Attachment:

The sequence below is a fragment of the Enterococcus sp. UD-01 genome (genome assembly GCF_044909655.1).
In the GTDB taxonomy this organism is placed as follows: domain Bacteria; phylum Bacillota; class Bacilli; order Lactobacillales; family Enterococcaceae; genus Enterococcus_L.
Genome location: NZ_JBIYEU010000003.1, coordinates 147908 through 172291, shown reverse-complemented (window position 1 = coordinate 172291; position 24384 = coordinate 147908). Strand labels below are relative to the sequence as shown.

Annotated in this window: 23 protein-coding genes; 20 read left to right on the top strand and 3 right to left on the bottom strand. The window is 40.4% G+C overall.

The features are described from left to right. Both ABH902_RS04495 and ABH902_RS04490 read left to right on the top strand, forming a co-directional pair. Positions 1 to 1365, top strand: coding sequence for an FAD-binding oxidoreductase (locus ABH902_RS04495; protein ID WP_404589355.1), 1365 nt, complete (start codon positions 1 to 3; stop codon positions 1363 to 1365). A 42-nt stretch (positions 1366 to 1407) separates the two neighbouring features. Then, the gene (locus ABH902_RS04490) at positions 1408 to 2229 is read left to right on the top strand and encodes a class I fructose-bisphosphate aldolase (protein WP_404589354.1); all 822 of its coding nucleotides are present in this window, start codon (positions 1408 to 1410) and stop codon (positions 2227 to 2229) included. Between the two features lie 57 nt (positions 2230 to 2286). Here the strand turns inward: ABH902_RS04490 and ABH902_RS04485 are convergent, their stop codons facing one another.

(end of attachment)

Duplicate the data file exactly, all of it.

The sequence below is a fragment of the Enterococcus sp. UD-01 genome (genome assembly GCF_044909655.1).
In the GTDB taxonomy this organism is placed as follows: domain Bacteria; phylum Bacillota; class Bacilli; order Lactobacillales; family Enterococcaceae; genus Enterococcus_L.
Genome location: NZ_JBIYEU010000003.1, coordinates 147908 through 172291, shown reverse-complemented (window position 1 = coordinate 172291; position 24384 = coordinate 147908). Strand labels below are relative to the sequence as shown.

Annotated in this window: 23 protein-coding genes; 20 read left to right on the top strand and 3 right to left on the bottom strand. The window is 40.4% G+C overall.

The features are described from left to right. Both ABH902_RS04495 and ABH902_RS04490 read left to right on the top strand, forming a co-directional pair. Positions 1 to 1365, top strand: coding sequence for an FAD-binding oxidoreductase (locus ABH902_RS04495; protein ID WP_404589355.1), 1365 nt, complete (start codon positions 1 to 3; stop codon positions 1363 to 1365). A 42-nt stretch (positions 1366 to 1407) separates the two neighbouring features. Then, the gene (locus ABH902_RS04490) at positions 1408 to 2229 is read left to right on the top strand and encodes a class I fructose-bisphosphate aldolase (protein WP_404589354.1); all 822 of its coding nucleotides are present in this window, start codon (positions 1408 to 1410) and stop codon (positions 2227 to 2229) included. Between the two features lie 57 nt (positions 2230 to 2286). Here the strand turns inward: ABH902_RS04490 and ABH902_RS04485 are convergent, their stop codons facing one another.